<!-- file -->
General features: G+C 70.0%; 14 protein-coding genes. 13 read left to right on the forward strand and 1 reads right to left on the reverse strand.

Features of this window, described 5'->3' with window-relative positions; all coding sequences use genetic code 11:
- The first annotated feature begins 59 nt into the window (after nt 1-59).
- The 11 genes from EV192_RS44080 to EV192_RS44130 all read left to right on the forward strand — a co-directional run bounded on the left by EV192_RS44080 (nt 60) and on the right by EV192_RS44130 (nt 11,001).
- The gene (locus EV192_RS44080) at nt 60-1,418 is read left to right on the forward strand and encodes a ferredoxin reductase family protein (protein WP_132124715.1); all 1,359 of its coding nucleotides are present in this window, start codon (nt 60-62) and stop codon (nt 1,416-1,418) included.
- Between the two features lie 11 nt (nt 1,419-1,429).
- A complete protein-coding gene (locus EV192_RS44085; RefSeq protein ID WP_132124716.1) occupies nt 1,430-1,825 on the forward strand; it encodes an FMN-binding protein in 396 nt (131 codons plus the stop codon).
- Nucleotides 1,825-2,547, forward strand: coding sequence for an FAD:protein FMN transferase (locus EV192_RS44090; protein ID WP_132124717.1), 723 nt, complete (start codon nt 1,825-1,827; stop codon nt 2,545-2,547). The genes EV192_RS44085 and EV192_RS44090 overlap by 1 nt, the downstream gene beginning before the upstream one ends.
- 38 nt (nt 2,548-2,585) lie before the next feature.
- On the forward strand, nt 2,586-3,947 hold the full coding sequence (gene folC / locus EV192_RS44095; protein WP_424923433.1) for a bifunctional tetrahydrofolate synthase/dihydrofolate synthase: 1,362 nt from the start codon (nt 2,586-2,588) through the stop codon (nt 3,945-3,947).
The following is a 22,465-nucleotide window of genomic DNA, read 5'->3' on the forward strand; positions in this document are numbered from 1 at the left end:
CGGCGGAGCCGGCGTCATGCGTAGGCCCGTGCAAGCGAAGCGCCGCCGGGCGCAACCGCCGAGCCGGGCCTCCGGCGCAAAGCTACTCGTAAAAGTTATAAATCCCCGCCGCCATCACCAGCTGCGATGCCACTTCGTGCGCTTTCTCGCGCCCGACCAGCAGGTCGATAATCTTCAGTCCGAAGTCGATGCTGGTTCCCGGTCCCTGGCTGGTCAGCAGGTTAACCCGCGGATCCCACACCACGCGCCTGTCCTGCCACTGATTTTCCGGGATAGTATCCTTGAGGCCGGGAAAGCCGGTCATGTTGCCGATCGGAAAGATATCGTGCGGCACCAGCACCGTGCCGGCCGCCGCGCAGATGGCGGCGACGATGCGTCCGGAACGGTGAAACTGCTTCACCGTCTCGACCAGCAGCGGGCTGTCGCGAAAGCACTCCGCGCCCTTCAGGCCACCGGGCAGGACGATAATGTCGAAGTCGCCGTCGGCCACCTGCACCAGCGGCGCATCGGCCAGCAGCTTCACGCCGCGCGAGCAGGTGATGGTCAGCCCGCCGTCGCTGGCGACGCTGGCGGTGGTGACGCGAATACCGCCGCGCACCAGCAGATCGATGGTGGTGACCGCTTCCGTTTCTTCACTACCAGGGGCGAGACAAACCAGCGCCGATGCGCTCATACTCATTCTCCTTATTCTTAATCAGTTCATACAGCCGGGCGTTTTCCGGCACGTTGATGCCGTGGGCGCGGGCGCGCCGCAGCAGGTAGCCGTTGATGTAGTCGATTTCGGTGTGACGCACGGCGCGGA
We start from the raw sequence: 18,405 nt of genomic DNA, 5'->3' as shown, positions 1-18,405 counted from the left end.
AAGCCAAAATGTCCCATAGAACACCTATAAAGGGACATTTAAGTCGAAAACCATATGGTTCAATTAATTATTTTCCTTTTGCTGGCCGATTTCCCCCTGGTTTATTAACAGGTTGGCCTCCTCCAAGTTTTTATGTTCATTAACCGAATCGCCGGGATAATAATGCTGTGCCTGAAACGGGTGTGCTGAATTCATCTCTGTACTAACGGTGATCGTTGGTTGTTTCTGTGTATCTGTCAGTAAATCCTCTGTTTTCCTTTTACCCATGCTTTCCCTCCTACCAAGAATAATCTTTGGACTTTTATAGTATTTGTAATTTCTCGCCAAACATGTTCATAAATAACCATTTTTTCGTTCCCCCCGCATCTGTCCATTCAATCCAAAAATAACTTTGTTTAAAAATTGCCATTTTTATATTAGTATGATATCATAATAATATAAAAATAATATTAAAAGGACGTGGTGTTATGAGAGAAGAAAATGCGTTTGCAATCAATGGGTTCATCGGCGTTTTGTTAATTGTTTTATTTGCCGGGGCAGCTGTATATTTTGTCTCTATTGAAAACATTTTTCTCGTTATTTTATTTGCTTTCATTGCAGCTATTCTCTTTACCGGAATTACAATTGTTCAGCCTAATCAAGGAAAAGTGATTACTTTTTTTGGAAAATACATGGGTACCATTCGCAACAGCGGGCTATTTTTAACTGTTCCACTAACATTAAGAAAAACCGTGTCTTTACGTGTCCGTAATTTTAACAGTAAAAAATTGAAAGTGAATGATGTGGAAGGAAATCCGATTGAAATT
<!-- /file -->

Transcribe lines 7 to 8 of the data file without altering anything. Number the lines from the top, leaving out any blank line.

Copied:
- A complete protein-coding gene (locus EV192_RS44085; RefSeq protein ID WP_132124716.1) occupies nt 1,430-1,825 on the forward strand; it encodes an FMN-binding protein in 396 nt (131 codons plus the stop codon).
- Nucleotides 1,825-2,547, forward strand: coding sequence for an FAD:protein FMN transferase (locus EV192_RS44090; protein ID WP_132124717.1), 723 nt, complete (start codon nt 1,825-1,827; stop codon nt 2,545-2,547). The genes EV192_RS44085 and EV192_RS44090 overlap by 1 nt, the downstream gene beginning before the upstream one ends.